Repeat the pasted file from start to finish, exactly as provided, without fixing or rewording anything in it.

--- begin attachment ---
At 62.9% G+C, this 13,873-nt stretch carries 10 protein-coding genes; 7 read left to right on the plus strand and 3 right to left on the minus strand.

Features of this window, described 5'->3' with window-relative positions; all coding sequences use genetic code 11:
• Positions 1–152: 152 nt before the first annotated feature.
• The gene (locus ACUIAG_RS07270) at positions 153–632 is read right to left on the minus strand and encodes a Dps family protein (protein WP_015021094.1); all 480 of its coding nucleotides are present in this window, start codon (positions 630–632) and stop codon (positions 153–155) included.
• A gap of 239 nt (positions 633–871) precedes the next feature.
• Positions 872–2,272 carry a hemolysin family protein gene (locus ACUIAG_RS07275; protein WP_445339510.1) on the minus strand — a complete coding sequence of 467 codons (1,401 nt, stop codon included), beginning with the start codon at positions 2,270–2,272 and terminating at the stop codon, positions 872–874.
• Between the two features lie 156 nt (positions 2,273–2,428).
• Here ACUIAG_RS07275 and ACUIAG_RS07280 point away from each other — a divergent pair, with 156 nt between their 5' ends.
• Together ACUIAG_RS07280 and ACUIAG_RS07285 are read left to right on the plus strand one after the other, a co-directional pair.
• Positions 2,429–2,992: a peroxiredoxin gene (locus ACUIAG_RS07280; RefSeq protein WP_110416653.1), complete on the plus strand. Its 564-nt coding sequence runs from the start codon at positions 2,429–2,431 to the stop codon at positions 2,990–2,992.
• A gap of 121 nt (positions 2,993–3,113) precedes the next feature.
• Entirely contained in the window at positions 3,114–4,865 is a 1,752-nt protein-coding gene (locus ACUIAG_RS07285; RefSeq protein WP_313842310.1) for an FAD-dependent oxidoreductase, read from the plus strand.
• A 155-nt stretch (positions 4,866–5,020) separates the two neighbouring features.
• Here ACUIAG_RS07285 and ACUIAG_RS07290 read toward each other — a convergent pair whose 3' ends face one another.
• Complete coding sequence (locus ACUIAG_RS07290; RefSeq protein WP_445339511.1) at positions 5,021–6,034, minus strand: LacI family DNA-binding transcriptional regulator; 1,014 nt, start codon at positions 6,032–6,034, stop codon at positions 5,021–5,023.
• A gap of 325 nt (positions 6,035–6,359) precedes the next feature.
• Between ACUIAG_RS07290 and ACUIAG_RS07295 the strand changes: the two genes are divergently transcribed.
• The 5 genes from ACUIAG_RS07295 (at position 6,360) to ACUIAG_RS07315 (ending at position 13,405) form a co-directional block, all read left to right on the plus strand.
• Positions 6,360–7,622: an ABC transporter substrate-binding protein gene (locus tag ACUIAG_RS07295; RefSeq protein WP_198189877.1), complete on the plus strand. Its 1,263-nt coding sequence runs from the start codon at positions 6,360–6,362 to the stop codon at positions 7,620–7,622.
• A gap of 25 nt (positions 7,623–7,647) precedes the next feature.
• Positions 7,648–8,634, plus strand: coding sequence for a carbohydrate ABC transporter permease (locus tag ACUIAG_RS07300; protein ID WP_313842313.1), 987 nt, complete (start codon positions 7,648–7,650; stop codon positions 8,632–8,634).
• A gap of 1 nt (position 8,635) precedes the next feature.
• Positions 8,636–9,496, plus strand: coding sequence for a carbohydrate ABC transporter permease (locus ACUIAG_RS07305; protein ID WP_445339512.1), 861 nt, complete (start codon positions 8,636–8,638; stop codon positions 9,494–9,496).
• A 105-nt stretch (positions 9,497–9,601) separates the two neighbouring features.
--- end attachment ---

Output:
At 62.9% G+C, this 13,873-nt stretch carries 10 protein-coding genes; 7 read left to right on the plus strand and 3 right to left on the minus strand.

Features of this window, described 5'->3' with window-relative positions; all coding sequences use genetic code 11:
• Positions 1–152: 152 nt before the first annotated feature.
• The gene (locus ACUIAG_RS07270) at positions 153–632 is read right to left on the minus strand and encodes a Dps family protein (protein WP_015021094.1); all 480 of its coding nucleotides are present in this window, start codon (positions 630–632) and stop codon (positions 153–155) included.
• A gap of 239 nt (positions 633–871) precedes the next feature.
• Positions 872–2,272 carry a hemolysin family protein gene (locus ACUIAG_RS07275; protein WP_445339510.1) on the minus strand — a complete coding sequence of 467 codons (1,401 nt, stop codon included), beginning with the start codon at positions 2,270–2,272 and terminating at the stop codon, positions 872–874.
• Between the two features lie 156 nt (positions 2,273–2,428).
• Here ACUIAG_RS07275 and ACUIAG_RS07280 point away from each other — a divergent pair, with 156 nt between their 5' ends.
• Together ACUIAG_RS07280 and ACUIAG_RS07285 are read left to right on the plus strand one after the other, a co-directional pair.
• Positions 2,429–2,992: a peroxiredoxin gene (locus ACUIAG_RS07280; RefSeq protein WP_110416653.1), complete on the plus strand. Its 564-nt coding sequence runs from the start codon at positions 2,429–2,431 to the stop codon at positions 2,990–2,992.
• A gap of 121 nt (positions 2,993–3,113) precedes the next feature.
• Entirely contained in the window at positions 3,114–4,865 is a 1,752-nt protein-coding gene (locus ACUIAG_RS07285; RefSeq protein WP_313842310.1) for an FAD-dependent oxidoreductase, read from the plus strand.
• A 155-nt stretch (positions 4,866–5,020) separates the two neighbouring features.
• Here ACUIAG_RS07285 and ACUIAG_RS07290 read toward each other — a convergent pair whose 3' ends face one another.
• Complete coding sequence (locus ACUIAG_RS07290; RefSeq protein WP_445339511.1) at positions 5,021–6,034, minus strand: LacI family DNA-binding transcriptional regulator; 1,014 nt, start codon at positions 6,032–6,034, stop codon at positions 5,021–5,023.
• A gap of 325 nt (positions 6,035–6,359) precedes the next feature.
• Between ACUIAG_RS07290 and ACUIAG_RS07295 the strand changes: the two genes are divergently transcribed.
• The 5 genes from ACUIAG_RS07295 (at position 6,360) to ACUIAG_RS07315 (ending at position 13,405) form a co-directional block, all read left to right on the plus strand.
• Positions 6,360–7,622: an ABC transporter substrate-binding protein gene (locus tag ACUIAG_RS07295; RefSeq protein WP_198189877.1), complete on the plus strand. Its 1,263-nt coding sequence runs from the start codon at positions 6,360–6,362 to the stop codon at positions 7,620–7,622.
• A gap of 25 nt (positions 7,623–7,647) precedes the next feature.
• Positions 7,648–8,634, plus strand: coding sequence for a carbohydrate ABC transporter permease (locus tag ACUIAG_RS07300; protein ID WP_313842313.1), 987 nt, complete (start codon positions 7,648–7,650; stop codon positions 8,632–8,634).
• A gap of 1 nt (position 8,635) precedes the next feature.
• Positions 8,636–9,496, plus strand: coding sequence for a carbohydrate ABC transporter permease (locus ACUIAG_RS07305; protein ID WP_445339512.1), 861 nt, complete (start codon positions 8,636–8,638; stop codon positions 9,494–9,496).
• A 105-nt stretch (positions 9,497–9,601) separates the two neighbouring features.